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Huawei declared the market availability of an artificial intelligence chip Friday named A.I. chip Ascend 910. By putting it against Qualcomm and Nvidia, it shows resistance to U.S. pressure.
This AI chip, named the Ascend 910, appeared in October last year. The usage of it is intended for data centers. Companies applying AI apps need tremendous volumes of data to raise smart algorithms. The whole process can last for weeks. Huawei declares that its chip can treat more data for a shorter time than its rivals and is able to end the whole process in a few minutes.
“We have been making steady progress since we announced our AI strategy in October last year,” Eric Xu, one of Huawei’s chairmen, stated in a press release. “Everything is moving forward according to plan, from R&D (research and development) to product launch. We promised a full-stack, all-scenario AI portfolio. And today we delivered.”
Huawei is on a blacklist in the U.S. that limits American firms from doing business with this Chinese firm. But Huawei is connected with a lot of U.S. providers for key technology.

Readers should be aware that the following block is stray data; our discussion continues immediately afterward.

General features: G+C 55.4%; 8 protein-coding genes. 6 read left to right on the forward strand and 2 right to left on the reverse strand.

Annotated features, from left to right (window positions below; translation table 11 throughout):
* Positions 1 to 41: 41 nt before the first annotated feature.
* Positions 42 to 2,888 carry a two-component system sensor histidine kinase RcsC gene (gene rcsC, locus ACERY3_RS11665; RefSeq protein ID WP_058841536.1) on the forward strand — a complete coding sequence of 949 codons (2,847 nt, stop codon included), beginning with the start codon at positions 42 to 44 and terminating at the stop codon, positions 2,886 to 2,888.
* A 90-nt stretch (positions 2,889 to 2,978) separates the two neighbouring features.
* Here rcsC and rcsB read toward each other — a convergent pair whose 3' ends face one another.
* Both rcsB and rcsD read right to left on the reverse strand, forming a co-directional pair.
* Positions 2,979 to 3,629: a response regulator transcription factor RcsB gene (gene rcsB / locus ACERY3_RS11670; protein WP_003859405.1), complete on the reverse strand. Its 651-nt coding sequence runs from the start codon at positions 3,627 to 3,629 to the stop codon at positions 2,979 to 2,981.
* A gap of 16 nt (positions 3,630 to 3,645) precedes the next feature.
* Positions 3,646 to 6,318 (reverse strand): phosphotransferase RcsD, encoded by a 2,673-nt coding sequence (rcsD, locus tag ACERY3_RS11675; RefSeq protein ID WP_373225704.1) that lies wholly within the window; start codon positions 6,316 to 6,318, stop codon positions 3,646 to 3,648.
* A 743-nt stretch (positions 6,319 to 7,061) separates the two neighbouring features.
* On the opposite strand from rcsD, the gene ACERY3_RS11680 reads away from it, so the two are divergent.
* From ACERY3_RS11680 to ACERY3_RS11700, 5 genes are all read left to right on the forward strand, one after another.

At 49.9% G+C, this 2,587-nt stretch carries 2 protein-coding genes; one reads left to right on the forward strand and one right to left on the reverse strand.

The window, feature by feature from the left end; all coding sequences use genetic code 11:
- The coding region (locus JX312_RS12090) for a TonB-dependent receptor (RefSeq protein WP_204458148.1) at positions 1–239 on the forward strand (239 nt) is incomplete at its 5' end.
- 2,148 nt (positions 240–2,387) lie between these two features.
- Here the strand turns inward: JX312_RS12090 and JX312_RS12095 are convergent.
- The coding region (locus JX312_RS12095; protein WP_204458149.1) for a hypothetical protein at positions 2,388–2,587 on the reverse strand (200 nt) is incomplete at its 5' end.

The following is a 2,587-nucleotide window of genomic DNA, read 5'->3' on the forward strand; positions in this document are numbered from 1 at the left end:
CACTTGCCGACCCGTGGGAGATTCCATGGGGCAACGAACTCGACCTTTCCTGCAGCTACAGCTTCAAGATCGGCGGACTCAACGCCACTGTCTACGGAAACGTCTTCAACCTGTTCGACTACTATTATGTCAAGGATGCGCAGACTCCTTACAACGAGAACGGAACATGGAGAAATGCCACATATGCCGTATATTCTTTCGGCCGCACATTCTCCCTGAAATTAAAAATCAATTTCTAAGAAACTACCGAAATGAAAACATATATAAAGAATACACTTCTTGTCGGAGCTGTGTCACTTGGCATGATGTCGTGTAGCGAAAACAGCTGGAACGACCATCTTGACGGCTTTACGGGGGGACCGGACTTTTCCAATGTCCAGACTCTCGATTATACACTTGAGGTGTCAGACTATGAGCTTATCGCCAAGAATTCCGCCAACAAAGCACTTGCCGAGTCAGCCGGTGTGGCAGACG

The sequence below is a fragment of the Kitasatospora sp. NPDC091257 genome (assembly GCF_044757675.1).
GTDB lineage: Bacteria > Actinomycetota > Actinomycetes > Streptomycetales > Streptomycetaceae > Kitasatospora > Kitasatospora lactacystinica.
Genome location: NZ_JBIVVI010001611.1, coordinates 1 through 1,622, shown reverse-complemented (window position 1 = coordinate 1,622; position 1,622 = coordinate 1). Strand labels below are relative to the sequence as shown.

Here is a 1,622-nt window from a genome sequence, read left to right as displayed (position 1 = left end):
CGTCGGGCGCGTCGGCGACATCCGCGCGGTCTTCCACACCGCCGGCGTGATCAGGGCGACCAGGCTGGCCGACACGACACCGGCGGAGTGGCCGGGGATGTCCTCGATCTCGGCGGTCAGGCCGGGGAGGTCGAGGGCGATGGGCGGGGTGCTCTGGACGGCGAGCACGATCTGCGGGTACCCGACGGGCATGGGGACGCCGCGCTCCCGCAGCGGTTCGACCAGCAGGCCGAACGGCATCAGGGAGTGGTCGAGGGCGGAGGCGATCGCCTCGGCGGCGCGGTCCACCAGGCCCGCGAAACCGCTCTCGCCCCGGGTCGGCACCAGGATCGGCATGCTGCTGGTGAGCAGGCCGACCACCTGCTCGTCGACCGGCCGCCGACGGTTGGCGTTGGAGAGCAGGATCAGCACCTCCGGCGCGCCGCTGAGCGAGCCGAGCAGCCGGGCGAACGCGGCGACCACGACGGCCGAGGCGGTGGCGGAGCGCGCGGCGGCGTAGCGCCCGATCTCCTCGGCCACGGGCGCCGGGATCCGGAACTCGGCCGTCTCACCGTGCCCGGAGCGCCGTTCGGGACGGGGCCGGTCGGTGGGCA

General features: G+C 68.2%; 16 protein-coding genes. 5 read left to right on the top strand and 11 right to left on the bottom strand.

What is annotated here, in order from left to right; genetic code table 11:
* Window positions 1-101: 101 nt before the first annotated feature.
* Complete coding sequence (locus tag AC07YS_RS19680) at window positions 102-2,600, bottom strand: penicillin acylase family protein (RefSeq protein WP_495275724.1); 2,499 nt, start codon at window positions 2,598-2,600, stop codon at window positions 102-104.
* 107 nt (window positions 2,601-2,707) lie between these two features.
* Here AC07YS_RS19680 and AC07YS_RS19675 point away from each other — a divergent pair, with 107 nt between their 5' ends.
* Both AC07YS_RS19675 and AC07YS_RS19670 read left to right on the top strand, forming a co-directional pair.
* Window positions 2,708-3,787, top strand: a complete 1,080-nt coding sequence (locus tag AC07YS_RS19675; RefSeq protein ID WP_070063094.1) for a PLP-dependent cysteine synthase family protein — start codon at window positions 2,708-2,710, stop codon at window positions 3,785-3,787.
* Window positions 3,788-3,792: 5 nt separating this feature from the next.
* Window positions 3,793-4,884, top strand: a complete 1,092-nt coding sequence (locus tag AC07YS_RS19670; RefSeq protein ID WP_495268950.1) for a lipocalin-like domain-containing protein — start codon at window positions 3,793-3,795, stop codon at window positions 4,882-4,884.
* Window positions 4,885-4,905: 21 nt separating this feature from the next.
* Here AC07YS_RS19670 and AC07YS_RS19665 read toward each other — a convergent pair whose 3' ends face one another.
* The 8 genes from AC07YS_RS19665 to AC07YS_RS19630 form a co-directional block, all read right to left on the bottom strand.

A.I. chip Ascend 910 despite the pressure
Taking the blacklist in view, Huawei has adjusted its works on homegrown technology. It recently released an operating system named HongmengOS, or on English HarmonyOS.
Huawei already gives cloud services. By selling the hardware with software altogether, Huawei is expecting to stimulate more expansion to its company. It is currently suffering a slowdown in its core networking program and hopes the new project could neutralize that slack.
China company will be represented with two AI chips in the market. The chip Ascend 910 and the other chip, already launched, called the Ascend 310l. Huawei is hoping that their products could play the main role against opponents such as Intel, Samsung, Qualcomm, Nvidia.
At the beginning of this month, Huawei has launched its own and new operating system called the HongmengOS (HarmonyOS).
The advantage of this operating system is that it can be used on smartphones, smart speakers and even sensors. It’s part of Huawei’s performance in the so-called Internet of Things, meaning devices connected to the internet.
HarmonyOS will first be practiced on televisions, which is Huawei’s plan. Later, this OS will be utilized in other devices, such as wearables and car head units.
At first, OS will originally launch in China but Huawei has the plan to expand it globally, said the CEO of Huawei’s tech consumer division, Richard Yu.